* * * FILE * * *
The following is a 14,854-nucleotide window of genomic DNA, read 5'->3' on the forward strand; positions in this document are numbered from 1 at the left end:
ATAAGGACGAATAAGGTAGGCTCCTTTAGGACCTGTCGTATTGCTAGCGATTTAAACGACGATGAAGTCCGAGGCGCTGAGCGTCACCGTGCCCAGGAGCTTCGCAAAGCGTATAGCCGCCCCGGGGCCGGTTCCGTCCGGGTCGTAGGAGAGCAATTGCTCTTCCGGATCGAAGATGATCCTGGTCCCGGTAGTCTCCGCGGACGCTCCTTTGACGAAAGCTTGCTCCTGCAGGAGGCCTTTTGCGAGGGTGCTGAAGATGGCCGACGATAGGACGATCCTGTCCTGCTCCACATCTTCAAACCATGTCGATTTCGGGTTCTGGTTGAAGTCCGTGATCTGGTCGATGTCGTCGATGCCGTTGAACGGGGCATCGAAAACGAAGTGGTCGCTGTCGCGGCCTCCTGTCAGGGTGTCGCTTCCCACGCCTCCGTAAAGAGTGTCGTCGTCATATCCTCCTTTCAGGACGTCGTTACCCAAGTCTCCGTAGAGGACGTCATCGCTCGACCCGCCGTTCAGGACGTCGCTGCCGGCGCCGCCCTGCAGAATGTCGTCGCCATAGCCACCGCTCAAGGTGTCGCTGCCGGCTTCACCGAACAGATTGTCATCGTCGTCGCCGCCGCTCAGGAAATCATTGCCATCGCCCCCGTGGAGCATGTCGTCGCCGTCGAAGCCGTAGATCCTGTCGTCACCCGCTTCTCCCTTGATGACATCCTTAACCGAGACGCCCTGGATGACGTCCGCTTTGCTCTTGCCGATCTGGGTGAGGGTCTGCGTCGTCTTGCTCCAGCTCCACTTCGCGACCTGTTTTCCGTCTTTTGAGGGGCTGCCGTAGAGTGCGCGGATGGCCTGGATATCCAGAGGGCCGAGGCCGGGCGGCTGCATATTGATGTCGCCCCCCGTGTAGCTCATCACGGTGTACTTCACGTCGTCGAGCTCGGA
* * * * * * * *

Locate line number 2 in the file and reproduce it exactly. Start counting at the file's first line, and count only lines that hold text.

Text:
ATAAGGACGAATAAGGTAGGCTCCTTTAGGACCTGTCGTATTGCTAGCGATTTAAACGACGATGAAGTCCGAGGCGCTGAGCGTCACCGTGCCCAGGAGCTTCGCAAAGCGTATAGCCGCCCCGGGGCCGGTTCCGTCCGGGTCGTAGGAGAGCAATTGCTCTTCCGGATCGAAGATGATCCTGGTCCCGGTAGTCTCCGCGGACGCTCCTTTGACGAAAGCTTGCTCCTGCAGGAGGCCTTTTGCGAGGGTGCTGAAGATGGCCGACGATAGGACGATCCTGTCCTGCTCCACATCTTCAAACCATGTCGATTTCGGGTTCTGGTTGAAGTCCGTGATCTGGTCGATGTCGTCGATGCCGTTGAACGGGGCATCGAAAACGAAGTGGTCGCTGTCGCGGCCTCCTGTCAGGGTGTCGCTTCCCACGCCTCCGTAAAGAGTGTCGTCGTCATATCCTCCTTTCAGGACGTCGTTACCCAAGTCTCCGTAGAGGACGTCATCGCTCGACCCGCCGTTCAGGACGTCGCTGCCGGCGCCGCCCTGCAGAATGTCGTCGCCATAGCCACCGCTCAAGGTGTCGCTGCCGGCTTCACCGAACAGATTGTCATCGTCGTCGCCGCCGCTCAGGAAATCATTGCCATCGCCCCCGTGGAGCATGTCGTCGCCGTCGAAGCCGTAGATCCTGTCGTCACCCGCTTCTCCCTTGATGACATCCTTAACCGAGACGCCCTGGATGACGTCCGCTTTGCTCTTGCCGATCTGGGTGAGGGTCTGCGTCGTCTTGCTCCAGCTCCACTTCGCGACCTGTTTTCCGTCTTTTGAGGGGCTGCCGTAGAGTGCGCGGATGGCCTGGATATCCAGAGGGCCGAGGCCGGGCGGCTGCATATTGATGTCGCCCCCCGTGTAGCTCATCACGGTGTACTTCACGTCGTCGAGCTCGGA